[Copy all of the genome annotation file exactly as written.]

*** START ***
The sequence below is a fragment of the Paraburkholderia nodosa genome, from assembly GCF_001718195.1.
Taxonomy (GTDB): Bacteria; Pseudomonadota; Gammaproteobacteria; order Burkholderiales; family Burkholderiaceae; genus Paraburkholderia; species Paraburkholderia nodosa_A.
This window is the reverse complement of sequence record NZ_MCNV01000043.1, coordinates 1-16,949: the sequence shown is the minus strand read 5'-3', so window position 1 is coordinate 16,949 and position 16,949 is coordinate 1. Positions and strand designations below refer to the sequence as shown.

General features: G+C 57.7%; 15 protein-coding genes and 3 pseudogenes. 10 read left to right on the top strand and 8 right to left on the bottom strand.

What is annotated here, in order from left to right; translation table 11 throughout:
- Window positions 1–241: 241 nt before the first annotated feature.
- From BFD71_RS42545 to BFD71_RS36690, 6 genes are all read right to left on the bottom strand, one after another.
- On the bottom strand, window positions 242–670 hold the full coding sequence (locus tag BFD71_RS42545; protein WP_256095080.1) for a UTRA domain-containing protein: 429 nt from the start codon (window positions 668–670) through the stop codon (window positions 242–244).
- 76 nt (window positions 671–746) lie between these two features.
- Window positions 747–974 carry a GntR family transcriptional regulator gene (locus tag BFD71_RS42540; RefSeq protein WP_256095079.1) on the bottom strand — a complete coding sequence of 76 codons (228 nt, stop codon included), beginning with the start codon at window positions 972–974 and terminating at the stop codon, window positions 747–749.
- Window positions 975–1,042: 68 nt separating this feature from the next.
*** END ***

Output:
The sequence below is a fragment of the Paraburkholderia nodosa genome, from assembly GCF_001718195.1.
Taxonomy (GTDB): Bacteria; Pseudomonadota; Gammaproteobacteria; order Burkholderiales; family Burkholderiaceae; genus Paraburkholderia; species Paraburkholderia nodosa_A.
This window is the reverse complement of sequence record NZ_MCNV01000043.1, coordinates 1-16,949: the sequence shown is the minus strand read 5'-3', so window position 1 is coordinate 16,949 and position 16,949 is coordinate 1. Positions and strand designations below refer to the sequence as shown.

General features: G+C 57.7%; 15 protein-coding genes and 3 pseudogenes. 10 read left to right on the top strand and 8 right to left on the bottom strand.

What is annotated here, in order from left to right; translation table 11 throughout:
- Window positions 1–241: 241 nt before the first annotated feature.
- From BFD71_RS42545 to BFD71_RS36690, 6 genes are all read right to left on the bottom strand, one after another.
- On the bottom strand, window positions 242–670 hold the full coding sequence (locus tag BFD71_RS42545; protein WP_256095080.1) for a UTRA domain-containing protein: 429 nt from the start codon (window positions 668–670) through the stop codon (window positions 242–244).
- 76 nt (window positions 671–746) lie between these two features.
- Window positions 747–974 carry a GntR family transcriptional regulator gene (locus tag BFD71_RS42540; RefSeq protein WP_256095079.1) on the bottom strand — a complete coding sequence of 76 codons (228 nt, stop codon included), beginning with the start codon at window positions 972–974 and terminating at the stop codon, window positions 747–749.
- Window positions 975–1,042: 68 nt separating this feature from the next.